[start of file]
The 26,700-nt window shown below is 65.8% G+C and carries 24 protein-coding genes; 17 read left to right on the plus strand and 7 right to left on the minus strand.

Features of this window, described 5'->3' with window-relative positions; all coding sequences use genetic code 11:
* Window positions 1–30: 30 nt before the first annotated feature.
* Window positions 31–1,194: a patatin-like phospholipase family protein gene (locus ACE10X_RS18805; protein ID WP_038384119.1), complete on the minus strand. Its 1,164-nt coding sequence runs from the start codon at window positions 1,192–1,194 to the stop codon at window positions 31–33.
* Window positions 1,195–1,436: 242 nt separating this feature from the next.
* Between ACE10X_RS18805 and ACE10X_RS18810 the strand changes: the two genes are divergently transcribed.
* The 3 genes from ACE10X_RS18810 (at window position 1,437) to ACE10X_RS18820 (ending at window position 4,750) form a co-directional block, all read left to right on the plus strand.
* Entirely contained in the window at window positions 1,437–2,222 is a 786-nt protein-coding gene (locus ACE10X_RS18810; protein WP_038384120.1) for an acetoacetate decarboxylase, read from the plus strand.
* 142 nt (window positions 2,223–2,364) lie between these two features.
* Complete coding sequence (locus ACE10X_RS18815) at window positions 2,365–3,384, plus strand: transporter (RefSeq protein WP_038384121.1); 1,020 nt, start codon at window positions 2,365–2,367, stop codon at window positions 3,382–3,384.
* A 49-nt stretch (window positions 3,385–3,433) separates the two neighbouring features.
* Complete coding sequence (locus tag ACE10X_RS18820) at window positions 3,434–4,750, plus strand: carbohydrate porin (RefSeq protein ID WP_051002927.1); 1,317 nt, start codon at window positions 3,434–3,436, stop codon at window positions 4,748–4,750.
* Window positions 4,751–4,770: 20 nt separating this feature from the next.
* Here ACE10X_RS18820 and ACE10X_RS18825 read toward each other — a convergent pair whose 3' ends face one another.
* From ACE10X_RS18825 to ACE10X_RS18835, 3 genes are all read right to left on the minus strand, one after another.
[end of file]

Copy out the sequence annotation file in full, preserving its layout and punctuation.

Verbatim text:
The 26,700-nt window shown below is 65.8% G+C and carries 24 protein-coding genes; 17 read left to right on the plus strand and 7 right to left on the minus strand.

Features of this window, described 5'->3' with window-relative positions; all coding sequences use genetic code 11:
* Window positions 1–30: 30 nt before the first annotated feature.
* Window positions 31–1,194: a patatin-like phospholipase family protein gene (locus ACE10X_RS18805; protein ID WP_038384119.1), complete on the minus strand. Its 1,164-nt coding sequence runs from the start codon at window positions 1,192–1,194 to the stop codon at window positions 31–33.
* Window positions 1,195–1,436: 242 nt separating this feature from the next.
* Between ACE10X_RS18805 and ACE10X_RS18810 the strand changes: the two genes are divergently transcribed.
* The 3 genes from ACE10X_RS18810 (at window position 1,437) to ACE10X_RS18820 (ending at window position 4,750) form a co-directional block, all read left to right on the plus strand.
* Entirely contained in the window at window positions 1,437–2,222 is a 786-nt protein-coding gene (locus ACE10X_RS18810; protein WP_038384120.1) for an acetoacetate decarboxylase, read from the plus strand.
* 142 nt (window positions 2,223–2,364) lie between these two features.
* Complete coding sequence (locus ACE10X_RS18815) at window positions 2,365–3,384, plus strand: transporter (RefSeq protein WP_038384121.1); 1,020 nt, start codon at window positions 2,365–2,367, stop codon at window positions 3,382–3,384.
* A 49-nt stretch (window positions 3,385–3,433) separates the two neighbouring features.
* Complete coding sequence (locus tag ACE10X_RS18820) at window positions 3,434–4,750, plus strand: carbohydrate porin (RefSeq protein ID WP_051002927.1); 1,317 nt, start codon at window positions 3,434–3,436, stop codon at window positions 4,748–4,750.
* Window positions 4,751–4,770: 20 nt separating this feature from the next.
* Here ACE10X_RS18820 and ACE10X_RS18825 read toward each other — a convergent pair whose 3' ends face one another.
* From ACE10X_RS18825 to ACE10X_RS18835, 3 genes are all read right to left on the minus strand, one after another.